The objective of this study was to investigate the factors affecting ball velocity at the final instant of the impact phase (t 1) in full instep soccer kicking. Five experienced male university soccer players performed maximal full instep kicks for various foot impact points using a one-step approach. The kicking motions were captured two dimensionally by a high-speed camera at 2,500 fps. The theoretical equation of the ball velocity at t 1 given in the article was derived based on the impact dynamics theory. The validity of the theoretical equation was verified by comparing the theoretical relationship between the impact point and the ball velocity with the experimental one. Using this theoretical equation, the relationship between the impact point and the ball velocity was simulated. The simulation results indicated that the ball velocity is more strongly affected by the foot velocity at the initial instant of the impact phase than by other factors. The simulation results also indicated that decreasing the ankle joint reaction force during ball impact shifts the impact point that produces the greatest ball velocity to the toe side and decreasing the ankle joint torque during ball impact shifts the impact point that produces the greatest ball velocity to the ankle side.
Hideyuki Ishii, Toshio Yanagiya, Hisashi Naito, Shizuo Katamoto and Takeo Maruyama
Shinya Ogaya, Hisashi Naito, Akira Iwata, Yumi Higuchi, Satoshi Fuchioka and Masao Tanaka
Toe-out angle alternation is a potential tactic for decreasing the knee adduction moment during walking. Published reports have not examined the medial knee contact force during the toe-out gait, although it is a factor affecting knee articular cartilage damage. This study investigated the effects of increased toe-out angle on the medial knee contact force, using musculoskeletal simulation analysis. For normal and toe-out gaits in 18 healthy subjects, the muscle tension forces were simulated based on the joint moments and ground reaction forces with optimization process. The medial knee contact force during stance phase was determined using the sum of the muscle force and joint reaction force components. The first and second peaks of the medial knee contact force were compared between the gaits. The toe-out gait showed a significant decrease in the medial knee contact force at the second peak, compared with the normal gait. In contrast, the medial knee contact forces at the first peak were not significantly different between the gaits. These results suggest that the toe-out gait is beneficial for decreasing the second peak of the medial knee contact force.
Susumu S. Sawada, I-Min Lee, Hisashi Naito, Koji Tsukamoto, Takashi Muto and Steven N. Blair
Limited data are available on the relationship between muscular and performance fitness (MPF) and the incidence of type 2 diabetes.
A cohort of 3792 Japanese men completed a medical examination that included MPF and cardiorespiratory fitness tests. MPF index composite score was calculated using Z-scores from vertical jump, sit-ups, side step, and functional reach tests.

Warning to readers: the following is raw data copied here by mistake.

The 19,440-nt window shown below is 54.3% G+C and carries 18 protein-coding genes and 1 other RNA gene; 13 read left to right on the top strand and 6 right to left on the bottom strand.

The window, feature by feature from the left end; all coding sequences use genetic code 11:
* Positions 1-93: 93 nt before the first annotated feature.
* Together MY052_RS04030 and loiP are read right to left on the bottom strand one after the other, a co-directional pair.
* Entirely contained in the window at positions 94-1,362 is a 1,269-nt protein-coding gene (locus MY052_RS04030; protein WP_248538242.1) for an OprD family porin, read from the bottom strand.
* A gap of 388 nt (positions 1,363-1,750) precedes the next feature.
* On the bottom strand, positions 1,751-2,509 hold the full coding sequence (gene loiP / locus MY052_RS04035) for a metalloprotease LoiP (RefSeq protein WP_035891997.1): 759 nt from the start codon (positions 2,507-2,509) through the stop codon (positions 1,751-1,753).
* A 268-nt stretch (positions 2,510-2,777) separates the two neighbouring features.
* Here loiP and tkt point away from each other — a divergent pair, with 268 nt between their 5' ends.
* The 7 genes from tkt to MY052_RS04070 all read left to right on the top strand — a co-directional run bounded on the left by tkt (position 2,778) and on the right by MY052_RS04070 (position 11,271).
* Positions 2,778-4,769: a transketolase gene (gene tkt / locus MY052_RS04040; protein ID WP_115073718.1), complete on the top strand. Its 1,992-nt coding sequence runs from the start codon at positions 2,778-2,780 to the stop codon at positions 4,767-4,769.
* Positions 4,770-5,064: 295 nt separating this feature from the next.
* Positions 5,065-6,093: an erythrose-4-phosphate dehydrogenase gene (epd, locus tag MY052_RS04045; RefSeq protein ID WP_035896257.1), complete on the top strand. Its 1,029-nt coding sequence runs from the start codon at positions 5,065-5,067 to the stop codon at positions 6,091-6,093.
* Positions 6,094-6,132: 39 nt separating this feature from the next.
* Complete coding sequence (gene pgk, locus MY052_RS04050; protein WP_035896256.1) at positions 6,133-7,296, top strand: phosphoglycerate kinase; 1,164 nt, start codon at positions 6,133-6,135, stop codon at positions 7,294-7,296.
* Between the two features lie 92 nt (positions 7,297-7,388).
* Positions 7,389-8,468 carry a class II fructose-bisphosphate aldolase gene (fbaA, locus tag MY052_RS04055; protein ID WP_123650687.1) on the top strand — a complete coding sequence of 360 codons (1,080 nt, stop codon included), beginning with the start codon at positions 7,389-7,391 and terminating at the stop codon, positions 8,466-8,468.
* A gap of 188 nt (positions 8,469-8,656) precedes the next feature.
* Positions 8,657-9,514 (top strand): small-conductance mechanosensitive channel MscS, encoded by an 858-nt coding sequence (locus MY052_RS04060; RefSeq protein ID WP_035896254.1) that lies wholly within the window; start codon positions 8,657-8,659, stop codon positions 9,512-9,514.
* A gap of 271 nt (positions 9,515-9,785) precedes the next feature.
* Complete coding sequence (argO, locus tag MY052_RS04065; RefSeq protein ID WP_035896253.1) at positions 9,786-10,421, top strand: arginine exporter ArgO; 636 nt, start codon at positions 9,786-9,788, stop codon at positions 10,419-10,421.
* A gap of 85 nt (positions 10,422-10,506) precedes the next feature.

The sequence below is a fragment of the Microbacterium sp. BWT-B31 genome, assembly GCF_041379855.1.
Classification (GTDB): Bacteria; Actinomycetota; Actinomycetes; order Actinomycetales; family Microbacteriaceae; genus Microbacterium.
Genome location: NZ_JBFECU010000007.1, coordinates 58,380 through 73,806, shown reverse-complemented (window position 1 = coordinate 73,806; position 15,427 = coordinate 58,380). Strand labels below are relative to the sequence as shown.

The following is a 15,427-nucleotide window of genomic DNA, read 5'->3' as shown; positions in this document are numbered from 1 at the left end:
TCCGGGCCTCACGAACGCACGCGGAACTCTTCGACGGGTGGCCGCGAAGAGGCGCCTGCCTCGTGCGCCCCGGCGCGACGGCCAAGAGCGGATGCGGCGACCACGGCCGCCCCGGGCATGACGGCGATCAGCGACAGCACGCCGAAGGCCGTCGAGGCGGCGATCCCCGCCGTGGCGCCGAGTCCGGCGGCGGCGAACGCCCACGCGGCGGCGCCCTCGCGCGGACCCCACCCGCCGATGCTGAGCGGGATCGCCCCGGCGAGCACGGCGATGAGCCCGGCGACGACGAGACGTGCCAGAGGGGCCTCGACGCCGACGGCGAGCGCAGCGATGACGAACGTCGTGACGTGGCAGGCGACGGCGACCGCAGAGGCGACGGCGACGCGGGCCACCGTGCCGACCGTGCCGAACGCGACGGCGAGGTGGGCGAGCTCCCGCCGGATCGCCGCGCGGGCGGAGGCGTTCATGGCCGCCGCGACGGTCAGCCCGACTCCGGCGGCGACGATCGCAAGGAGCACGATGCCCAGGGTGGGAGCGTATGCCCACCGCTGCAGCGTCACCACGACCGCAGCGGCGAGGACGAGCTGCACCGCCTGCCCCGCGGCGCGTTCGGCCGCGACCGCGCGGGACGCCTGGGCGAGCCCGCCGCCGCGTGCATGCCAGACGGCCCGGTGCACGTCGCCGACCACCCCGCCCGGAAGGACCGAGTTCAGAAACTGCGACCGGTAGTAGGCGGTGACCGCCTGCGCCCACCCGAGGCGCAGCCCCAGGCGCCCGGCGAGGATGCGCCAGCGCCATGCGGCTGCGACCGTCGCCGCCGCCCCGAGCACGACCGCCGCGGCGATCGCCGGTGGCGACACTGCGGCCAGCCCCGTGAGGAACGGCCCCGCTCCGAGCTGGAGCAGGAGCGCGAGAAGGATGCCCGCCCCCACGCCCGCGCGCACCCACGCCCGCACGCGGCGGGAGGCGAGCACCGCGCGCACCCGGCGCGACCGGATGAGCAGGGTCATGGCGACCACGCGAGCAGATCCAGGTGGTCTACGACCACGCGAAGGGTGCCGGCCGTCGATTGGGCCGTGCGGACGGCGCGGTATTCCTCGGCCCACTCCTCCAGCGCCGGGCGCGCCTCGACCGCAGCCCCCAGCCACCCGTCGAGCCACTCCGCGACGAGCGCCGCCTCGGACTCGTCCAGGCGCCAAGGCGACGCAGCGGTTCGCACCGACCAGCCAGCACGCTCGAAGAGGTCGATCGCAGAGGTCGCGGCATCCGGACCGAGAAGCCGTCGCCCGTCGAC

The mean follow-up period was 187 months (15.6 years). There were 240 patients who developed type 2 diabetes during follow-up. Relative risks and 95% confidence intervals (CI) for incidence of diabetes across baseline quartiles of MPF index composite score were obtained using the Cox proportional hazards model while adjusting for age, BMI, diastolic blood pressure, cigarette smoking, alcohol intake, and family history of diabetes. The relative risks for developing diabetes across quartiles of MPF index composite scores (lowest to highest) were 1.0 (referent), 1.15 (95% CI 0.83−1.60), 1.10 (0.78−1.55), and 0.57 (0.37−0.90) (P for trend = .061). These results were attenuated after adjustment for cardiorespiratory fitness (P for trend = .125).
This prospective study suggests that MPF is a predictor of type 2 diabetes, although its predictive ability was attenuated after adjusting for cardiorespiratory fitness.
Yuko Hashimoto, Ko Matsudaira, Susumu S. Sawada, Yuko Gando, Ryoko Kawakami, Chihiro Kinugawa, Takashi Okamoto, Koji Tsukamoto, Motohiko Miyachi, Hisashi Naito and Steven N. Blair
Background: There are several studies on the relationship between low back pain and physical activity. However, the results of these studies vary, and the relationship between them remains unclear. Therefore, we conducted a cross-sectional study to evaluate the association between objectively measured physical activity and low back pain in Japanese men. Methods: The study included 4022 Japanese men [average age: 47 (10) y]. Daily amount of moderate to vigorous physical activity and step counts were measured using an accelerometer. Low back pain, drinking and smoking, and lifestyle-related diseases were surveyed using a self-administered questionnaire. A logistic regression model was used to evaluate the relationship between physical activity and step counts with persistent low back pain after adjusting for confounders. Results: Persistent low back pain was reported in 428 participants. The multivariable-adjusted odds ratios of presenting persistent low back pain across quartiles of amount of moderate to vigorous physical activity were 1.00 (reference); 0.93 (95% confidence interval, 0.70–1.22); 0.97 (95% confidence interval, 0.74–1.28); and 0.67 (95% confidence interval, 0.50–0.90); P for linearity = .012. Conclusion: We found a significant inverse relationship between objectively measured physical activity and persistent low back pain.